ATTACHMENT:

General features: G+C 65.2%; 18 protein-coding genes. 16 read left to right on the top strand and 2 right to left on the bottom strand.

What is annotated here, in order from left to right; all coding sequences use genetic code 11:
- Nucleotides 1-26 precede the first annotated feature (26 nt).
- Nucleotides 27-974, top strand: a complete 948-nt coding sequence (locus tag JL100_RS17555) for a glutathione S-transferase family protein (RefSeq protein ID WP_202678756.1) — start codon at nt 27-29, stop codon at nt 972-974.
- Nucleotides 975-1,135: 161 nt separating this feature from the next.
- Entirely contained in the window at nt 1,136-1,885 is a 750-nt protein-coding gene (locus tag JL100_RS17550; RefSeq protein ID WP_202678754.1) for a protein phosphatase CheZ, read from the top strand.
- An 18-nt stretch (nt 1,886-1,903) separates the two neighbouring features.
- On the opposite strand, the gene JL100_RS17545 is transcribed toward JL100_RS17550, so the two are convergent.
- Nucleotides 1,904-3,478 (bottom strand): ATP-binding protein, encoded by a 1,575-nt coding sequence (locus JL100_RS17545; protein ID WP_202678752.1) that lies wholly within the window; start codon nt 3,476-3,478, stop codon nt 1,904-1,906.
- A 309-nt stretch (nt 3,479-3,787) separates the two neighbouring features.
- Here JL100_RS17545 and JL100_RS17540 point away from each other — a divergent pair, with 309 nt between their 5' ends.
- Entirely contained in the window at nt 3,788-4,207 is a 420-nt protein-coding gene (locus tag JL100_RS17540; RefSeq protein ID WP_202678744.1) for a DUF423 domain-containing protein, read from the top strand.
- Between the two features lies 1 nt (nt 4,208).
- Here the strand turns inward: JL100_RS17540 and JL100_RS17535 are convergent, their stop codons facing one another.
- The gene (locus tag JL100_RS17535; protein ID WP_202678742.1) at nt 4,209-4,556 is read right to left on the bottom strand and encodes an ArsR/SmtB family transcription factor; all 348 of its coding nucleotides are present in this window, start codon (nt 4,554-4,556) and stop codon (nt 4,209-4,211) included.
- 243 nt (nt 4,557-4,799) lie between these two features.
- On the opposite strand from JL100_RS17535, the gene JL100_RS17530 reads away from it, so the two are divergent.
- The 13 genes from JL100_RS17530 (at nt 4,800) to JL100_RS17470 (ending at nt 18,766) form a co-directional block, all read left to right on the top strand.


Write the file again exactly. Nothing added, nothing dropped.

General features: G+C 65.2%; 18 protein-coding genes. 16 read left to right on the top strand and 2 right to left on the bottom strand.

What is annotated here, in order from left to right; all coding sequences use genetic code 11:
- Nucleotides 1-26 precede the first annotated feature (26 nt).
- Nucleotides 27-974, top strand: a complete 948-nt coding sequence (locus tag JL100_RS17555) for a glutathione S-transferase family protein (RefSeq protein ID WP_202678756.1) — start codon at nt 27-29, stop codon at nt 972-974.
- Nucleotides 975-1,135: 161 nt separating this feature from the next.
- Entirely contained in the window at nt 1,136-1,885 is a 750-nt protein-coding gene (locus tag JL100_RS17550; RefSeq protein ID WP_202678754.1) for a protein phosphatase CheZ, read from the top strand.
- An 18-nt stretch (nt 1,886-1,903) separates the two neighbouring features.
- On the opposite strand, the gene JL100_RS17545 is transcribed toward JL100_RS17550, so the two are convergent.
- Nucleotides 1,904-3,478 (bottom strand): ATP-binding protein, encoded by a 1,575-nt coding sequence (locus JL100_RS17545; protein ID WP_202678752.1) that lies wholly within the window; start codon nt 3,476-3,478, stop codon nt 1,904-1,906.
- A 309-nt stretch (nt 3,479-3,787) separates the two neighbouring features.
- Here JL100_RS17545 and JL100_RS17540 point away from each other — a divergent pair, with 309 nt between their 5' ends.
- Entirely contained in the window at nt 3,788-4,207 is a 420-nt protein-coding gene (locus tag JL100_RS17540; RefSeq protein ID WP_202678744.1) for a DUF423 domain-containing protein, read from the top strand.
- Between the two features lies 1 nt (nt 4,208).
- Here the strand turns inward: JL100_RS17540 and JL100_RS17535 are convergent, their stop codons facing one another.
- The gene (locus tag JL100_RS17535; protein ID WP_202678742.1) at nt 4,209-4,556 is read right to left on the bottom strand and encodes an ArsR/SmtB family transcription factor; all 348 of its coding nucleotides are present in this window, start codon (nt 4,554-4,556) and stop codon (nt 4,209-4,211) included.
- 243 nt (nt 4,557-4,799) lie between these two features.
- On the opposite strand from JL100_RS17535, the gene JL100_RS17530 reads away from it, so the two are divergent.
- The 13 genes from JL100_RS17530 (at nt 4,800) to JL100_RS17470 (ending at nt 18,766) form a co-directional block, all read left to right on the top strand.